Most lounges offer day passes, usually for $50; there can be additional discounts if you hold an airline's credit card. American Express Platinum Card holders and Diner's Club card holders both get free access to some lounges. The Priority Pass organization ( also gives you access to 600 lounges for rates starting at $99, plus $27 per visit.

Top 10 Lounges in the U.S.

To judge the top lounges, I checked with frequent fliers, Frommer's editorial staff, major airlines, and Priority Pass, which hands out its own awards for lounge quality. All of the lounges that made it into the Top 10 have interesting design and plenty of seating, but they're separated by the quality of the views, the food options, and level of accessibility.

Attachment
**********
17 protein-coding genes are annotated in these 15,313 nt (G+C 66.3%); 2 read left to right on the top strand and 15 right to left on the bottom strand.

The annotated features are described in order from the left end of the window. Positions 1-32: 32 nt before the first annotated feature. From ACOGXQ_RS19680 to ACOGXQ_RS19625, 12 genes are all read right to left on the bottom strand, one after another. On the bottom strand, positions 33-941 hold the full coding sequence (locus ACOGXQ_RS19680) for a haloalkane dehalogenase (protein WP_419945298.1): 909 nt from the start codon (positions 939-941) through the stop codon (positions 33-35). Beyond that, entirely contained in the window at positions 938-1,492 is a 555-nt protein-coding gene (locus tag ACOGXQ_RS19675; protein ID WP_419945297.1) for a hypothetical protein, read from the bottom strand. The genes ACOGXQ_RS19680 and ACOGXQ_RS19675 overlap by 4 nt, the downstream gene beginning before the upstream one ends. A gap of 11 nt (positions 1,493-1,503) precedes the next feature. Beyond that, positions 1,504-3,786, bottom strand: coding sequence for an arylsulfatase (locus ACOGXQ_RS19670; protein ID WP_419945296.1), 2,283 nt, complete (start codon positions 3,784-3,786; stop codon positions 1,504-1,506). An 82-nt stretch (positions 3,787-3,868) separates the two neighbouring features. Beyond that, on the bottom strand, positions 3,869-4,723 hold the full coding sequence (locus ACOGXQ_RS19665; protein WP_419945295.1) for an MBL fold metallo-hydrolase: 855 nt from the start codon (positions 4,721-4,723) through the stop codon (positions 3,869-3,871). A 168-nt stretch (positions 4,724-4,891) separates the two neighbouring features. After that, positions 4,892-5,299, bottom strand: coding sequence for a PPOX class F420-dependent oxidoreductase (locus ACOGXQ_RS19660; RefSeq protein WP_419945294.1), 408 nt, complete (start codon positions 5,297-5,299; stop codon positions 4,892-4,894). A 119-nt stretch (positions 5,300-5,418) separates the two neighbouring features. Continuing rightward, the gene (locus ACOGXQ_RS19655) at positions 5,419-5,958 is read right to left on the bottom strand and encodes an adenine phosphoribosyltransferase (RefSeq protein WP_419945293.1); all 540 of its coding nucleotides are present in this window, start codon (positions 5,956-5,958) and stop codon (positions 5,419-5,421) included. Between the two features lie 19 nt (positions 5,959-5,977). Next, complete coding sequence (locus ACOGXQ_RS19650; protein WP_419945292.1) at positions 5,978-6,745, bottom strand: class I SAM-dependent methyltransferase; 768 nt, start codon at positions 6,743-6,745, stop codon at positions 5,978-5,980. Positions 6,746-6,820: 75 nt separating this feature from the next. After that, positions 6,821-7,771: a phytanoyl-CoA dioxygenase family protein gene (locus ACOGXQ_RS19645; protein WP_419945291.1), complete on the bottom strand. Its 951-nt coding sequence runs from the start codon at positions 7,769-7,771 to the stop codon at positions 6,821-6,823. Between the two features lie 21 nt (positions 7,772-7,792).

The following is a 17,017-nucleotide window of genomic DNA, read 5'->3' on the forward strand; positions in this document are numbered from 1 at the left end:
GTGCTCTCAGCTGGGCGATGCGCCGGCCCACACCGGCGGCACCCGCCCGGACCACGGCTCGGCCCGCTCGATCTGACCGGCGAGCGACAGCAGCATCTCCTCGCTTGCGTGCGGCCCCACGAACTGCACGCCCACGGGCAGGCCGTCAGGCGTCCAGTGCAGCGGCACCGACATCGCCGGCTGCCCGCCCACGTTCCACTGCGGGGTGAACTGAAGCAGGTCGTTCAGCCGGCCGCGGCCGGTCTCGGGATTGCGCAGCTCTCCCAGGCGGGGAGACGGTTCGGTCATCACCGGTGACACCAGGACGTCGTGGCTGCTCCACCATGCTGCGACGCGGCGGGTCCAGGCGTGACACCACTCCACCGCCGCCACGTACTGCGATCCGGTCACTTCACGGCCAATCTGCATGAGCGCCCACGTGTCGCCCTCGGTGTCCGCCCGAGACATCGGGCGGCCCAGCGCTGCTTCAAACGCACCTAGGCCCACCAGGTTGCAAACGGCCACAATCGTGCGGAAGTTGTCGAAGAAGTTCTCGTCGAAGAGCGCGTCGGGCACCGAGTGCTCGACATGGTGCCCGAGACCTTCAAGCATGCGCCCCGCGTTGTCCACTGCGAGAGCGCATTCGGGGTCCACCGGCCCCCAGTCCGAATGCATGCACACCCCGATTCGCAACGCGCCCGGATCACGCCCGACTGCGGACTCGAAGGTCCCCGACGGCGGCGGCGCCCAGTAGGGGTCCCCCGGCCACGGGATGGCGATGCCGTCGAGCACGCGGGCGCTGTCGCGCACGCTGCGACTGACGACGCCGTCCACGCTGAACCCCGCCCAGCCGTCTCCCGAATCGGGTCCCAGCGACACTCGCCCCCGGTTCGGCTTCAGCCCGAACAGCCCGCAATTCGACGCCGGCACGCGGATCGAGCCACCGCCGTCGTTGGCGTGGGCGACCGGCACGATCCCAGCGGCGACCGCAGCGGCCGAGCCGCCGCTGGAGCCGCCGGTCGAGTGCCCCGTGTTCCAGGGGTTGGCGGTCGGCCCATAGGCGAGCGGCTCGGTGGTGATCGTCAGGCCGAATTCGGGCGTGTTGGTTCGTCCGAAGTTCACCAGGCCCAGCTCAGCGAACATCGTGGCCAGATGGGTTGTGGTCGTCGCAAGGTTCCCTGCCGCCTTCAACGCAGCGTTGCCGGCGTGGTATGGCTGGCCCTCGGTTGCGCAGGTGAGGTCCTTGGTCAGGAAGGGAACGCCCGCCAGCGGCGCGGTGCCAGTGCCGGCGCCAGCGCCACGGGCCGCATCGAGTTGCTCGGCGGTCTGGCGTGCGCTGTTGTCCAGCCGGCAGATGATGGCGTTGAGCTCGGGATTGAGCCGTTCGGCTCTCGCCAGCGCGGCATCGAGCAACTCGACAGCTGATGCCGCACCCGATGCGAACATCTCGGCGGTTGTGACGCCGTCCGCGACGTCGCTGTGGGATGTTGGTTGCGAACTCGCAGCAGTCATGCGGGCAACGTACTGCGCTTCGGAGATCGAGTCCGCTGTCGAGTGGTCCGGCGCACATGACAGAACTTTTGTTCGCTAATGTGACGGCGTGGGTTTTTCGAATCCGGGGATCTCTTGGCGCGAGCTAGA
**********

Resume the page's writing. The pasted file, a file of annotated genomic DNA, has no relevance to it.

Denver (DEN):
The current jewel of American Airlines' Admirals Club system is the new lounge in Denver, at the north end of the A Gates Bridge. The big draw here is technology: lots of Hewlett-Packard PCs to use, including a special children's area with "age-appropriate programming." Liquor is free, but food and Wi-Fi aren't.

Houston (IAH):
By far the most-cited lounge in my survey, the Continental President's Club in Terminal E (not the other terminals' clubs) is the ultimate airline lounge in the U.S. The three-story, 26,000-square-foot club has showers, conference rooms, and work areas, along with free snacks and liquor. editors singled out the staff for their "sophisticated Texas charm." This lounge also won Priority Pass's 2010 Lounge of the Year award.